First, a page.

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Joost Jacobi: the ins and outs of ‘water circular design’

lucas van der wee | cepezed

It's Green Week at cepezed. This morning, Joost Jacobi gave us a glimpse of his work for Wavin, where he deals with 'water circular design' in cities. It's more of a mission than just work, it soon turned out.

One of the first images Joost shows is a small, steel windmill at the edge of a green roof with water retention. This little mill symbolises the 'polder roof' which MetroPolder developed before it merged into Wavin. Just as the Dutch polders form a water system with their windmills, polder roofs do so in miniature. At least flat roofs, especially new build, that are strong enough. And there are plenty of those: Wavin makes 'water circular designs' for several housing projects in major cities in the Netherlands, but also in New York City, for example.

5 c's
Joost and his colleagues use five c's to explain what they mean by water circular. The nod to the circular economy's r-ladder deliberately also echoes the pressing need to tackle it this way. The five c's are: catch, collect, connect, clean and control. For all five, Wavin develops smart systems. For instance, the weather forecast is connected to the valves of the retention crates. Previously retained water is released to absorb expected peak downpours.

'Release', by the way, absolutely does not mean to discharge to the sewer. Because water is not waste in Wavin's philosophy. Fortunately, regulations are increasingly going along with this. New building roofs in Amsterdam are required to be able to absorb and retain a peak rainfall of sixty millimetres. Eindhoven and Utrecht are preparing similar regulations as Amsterdam; in Utrecht it would even be eighty millimetres. This is necessary, as Joost's experience is that, unfortunately, real estate developers usually choose exactly the mandatory percentage and not a millimetre more.

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lucas van der wee | cepezed
lucas van der wee | cepezed

Something else that needs improvement is the moment when Joost and his colleagues are involved into a project. The design process is often far advanced by then. This is the case, for instance, in many designs of residential towers equipped with green façade boxes, which require large and metered amounts of water. For this, Wavin devised a cascaded system of retention crates that are fixed right under the balconies. But Joost prefers to think along from the very start. 'We have the knowledge. I like to make an appeal here to involve us as early as possible. It makes you much more flexible in your design and in terms of your financial considerations.'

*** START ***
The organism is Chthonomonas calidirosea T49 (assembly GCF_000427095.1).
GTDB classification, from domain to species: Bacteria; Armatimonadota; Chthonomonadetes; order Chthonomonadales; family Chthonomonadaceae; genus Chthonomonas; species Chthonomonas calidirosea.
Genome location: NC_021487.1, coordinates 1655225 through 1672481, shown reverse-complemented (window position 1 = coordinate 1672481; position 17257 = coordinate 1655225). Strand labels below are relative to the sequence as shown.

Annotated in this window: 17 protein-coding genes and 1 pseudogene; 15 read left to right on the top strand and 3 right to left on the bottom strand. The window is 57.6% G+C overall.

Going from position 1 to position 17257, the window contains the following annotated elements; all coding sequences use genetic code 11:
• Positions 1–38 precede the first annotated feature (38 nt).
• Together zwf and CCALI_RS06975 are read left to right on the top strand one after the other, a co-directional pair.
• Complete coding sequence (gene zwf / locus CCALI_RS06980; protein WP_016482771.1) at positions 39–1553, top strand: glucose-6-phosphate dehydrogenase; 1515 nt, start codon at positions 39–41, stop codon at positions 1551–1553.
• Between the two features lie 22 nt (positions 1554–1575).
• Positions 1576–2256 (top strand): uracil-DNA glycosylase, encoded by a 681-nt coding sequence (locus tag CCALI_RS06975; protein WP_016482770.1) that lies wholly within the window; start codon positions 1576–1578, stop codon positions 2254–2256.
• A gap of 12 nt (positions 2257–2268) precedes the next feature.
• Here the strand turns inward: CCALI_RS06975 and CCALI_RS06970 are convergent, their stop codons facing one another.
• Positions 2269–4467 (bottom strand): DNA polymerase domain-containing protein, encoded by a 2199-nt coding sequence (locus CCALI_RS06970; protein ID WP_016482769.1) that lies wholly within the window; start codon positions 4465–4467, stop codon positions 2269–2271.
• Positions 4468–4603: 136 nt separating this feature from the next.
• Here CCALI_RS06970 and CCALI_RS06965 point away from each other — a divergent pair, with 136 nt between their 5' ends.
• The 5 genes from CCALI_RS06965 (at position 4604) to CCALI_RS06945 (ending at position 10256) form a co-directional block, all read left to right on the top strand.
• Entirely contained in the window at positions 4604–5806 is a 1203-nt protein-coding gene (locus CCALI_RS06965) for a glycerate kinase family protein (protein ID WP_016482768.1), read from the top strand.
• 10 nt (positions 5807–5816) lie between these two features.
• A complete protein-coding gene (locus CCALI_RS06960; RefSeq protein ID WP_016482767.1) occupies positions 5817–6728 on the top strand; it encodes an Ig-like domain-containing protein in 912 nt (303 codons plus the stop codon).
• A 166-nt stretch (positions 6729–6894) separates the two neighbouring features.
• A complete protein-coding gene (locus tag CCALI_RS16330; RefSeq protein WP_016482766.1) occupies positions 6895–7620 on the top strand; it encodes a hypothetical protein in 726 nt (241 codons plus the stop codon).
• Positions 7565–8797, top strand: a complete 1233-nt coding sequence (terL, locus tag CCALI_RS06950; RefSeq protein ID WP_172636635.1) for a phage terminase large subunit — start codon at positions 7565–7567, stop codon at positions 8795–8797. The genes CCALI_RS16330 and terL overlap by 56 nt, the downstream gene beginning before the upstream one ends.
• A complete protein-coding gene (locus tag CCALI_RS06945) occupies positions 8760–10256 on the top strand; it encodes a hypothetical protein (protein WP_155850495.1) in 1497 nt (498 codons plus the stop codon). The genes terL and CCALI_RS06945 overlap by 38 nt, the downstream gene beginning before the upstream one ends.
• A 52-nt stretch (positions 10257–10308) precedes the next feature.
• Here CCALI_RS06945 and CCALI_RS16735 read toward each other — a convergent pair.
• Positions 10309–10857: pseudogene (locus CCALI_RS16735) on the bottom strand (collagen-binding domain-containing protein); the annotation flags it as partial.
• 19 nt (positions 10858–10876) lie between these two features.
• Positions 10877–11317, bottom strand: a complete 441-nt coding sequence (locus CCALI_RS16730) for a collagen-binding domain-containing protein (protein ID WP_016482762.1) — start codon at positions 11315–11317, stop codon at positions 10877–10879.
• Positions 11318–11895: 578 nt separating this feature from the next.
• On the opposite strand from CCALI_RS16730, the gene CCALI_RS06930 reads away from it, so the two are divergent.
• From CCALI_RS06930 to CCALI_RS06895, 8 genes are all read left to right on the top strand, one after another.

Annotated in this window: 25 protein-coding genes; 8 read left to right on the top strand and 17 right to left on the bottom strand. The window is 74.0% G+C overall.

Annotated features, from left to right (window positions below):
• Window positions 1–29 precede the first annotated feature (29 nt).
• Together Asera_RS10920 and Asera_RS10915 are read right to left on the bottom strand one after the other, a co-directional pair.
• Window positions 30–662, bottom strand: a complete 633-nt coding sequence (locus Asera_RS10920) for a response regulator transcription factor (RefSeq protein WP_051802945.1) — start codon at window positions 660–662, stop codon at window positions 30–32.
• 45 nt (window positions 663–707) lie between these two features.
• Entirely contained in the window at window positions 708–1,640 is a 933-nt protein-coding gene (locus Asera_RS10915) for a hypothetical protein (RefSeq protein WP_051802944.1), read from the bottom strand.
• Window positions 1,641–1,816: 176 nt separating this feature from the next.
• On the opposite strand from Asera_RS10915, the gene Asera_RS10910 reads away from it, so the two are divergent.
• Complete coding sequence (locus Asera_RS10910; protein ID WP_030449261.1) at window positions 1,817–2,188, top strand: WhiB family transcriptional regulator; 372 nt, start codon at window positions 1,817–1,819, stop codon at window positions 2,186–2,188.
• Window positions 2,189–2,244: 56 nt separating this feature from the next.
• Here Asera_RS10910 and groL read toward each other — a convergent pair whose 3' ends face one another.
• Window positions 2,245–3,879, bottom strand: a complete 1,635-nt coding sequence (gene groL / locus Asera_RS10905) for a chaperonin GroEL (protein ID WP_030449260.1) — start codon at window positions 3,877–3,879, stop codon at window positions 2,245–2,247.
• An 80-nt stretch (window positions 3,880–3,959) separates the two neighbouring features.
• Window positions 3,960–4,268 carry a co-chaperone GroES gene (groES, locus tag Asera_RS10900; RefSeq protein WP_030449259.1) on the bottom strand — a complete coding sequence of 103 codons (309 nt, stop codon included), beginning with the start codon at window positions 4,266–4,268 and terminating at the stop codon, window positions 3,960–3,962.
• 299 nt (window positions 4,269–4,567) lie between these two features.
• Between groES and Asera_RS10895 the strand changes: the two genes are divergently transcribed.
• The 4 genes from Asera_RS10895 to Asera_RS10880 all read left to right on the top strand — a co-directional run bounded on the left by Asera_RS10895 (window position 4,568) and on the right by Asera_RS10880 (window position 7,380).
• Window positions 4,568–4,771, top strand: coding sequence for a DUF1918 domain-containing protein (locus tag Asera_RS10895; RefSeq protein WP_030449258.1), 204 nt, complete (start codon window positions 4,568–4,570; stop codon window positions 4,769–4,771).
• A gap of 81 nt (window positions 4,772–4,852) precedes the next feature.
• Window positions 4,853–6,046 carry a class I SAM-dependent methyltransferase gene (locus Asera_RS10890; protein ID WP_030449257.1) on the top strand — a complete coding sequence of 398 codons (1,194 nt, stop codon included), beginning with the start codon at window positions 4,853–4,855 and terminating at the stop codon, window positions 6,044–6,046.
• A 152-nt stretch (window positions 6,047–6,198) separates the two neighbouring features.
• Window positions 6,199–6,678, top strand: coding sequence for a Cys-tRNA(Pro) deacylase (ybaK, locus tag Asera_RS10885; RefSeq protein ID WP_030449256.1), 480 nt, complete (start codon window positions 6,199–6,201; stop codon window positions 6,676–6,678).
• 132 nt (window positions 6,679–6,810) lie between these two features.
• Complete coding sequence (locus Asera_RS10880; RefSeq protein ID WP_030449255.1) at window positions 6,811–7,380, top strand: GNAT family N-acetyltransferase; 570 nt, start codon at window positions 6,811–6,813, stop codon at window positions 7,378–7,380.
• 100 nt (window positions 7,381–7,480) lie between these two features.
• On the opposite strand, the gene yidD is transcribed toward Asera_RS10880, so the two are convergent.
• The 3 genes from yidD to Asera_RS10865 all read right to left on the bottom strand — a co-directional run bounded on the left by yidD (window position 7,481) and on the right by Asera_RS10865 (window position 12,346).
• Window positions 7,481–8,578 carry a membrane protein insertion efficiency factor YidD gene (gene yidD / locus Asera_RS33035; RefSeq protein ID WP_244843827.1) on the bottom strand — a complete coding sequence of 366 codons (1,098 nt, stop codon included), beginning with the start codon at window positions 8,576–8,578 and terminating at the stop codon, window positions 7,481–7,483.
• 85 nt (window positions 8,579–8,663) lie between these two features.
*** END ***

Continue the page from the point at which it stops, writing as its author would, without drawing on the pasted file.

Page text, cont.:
Given the many questions from the audience at cepezed, this appeal did not fall on deaf ears. These questions include the material (the retention crates are made of recycled plastic) and the possibility of reuse (that is certainly the intention, the crates will last fifty years) and the conversion of rainwater into drinking water (this is not really an issue in the Netherlands, given that drinking water is still very cheap). Other questions concern the financial feasibility (minimum 400 square metres for a cost-efficient polder roof) and the danger of 'errors' when using digital systems (a backup system ensures that the valves open immediately in case of error and Wavin keeps its smart systems as simple and robust as possible).

water balance
For the future, Joost expects that it will be increasingly necessary to place retention crates in public spaces as well. 'We are now researching the crates needed to plant trees in the city. There will be more and more demand for that given the increasing heat stress.' He hopes enthusiasm for understanding the water balance will grow further in the building sector. 'A design should aim to close the water cycle. You should be aware of all types of water - rainwater, sewage, drinking water, groundwater, surface water - and connect them in a closed system.'

Joost Jacobi is senior consultant urban climate resilience at the Wavin Group and previously worked as senior project manager at Metropolder Company. This startup was acquired by Wavin.

lucas van der wee | cepezed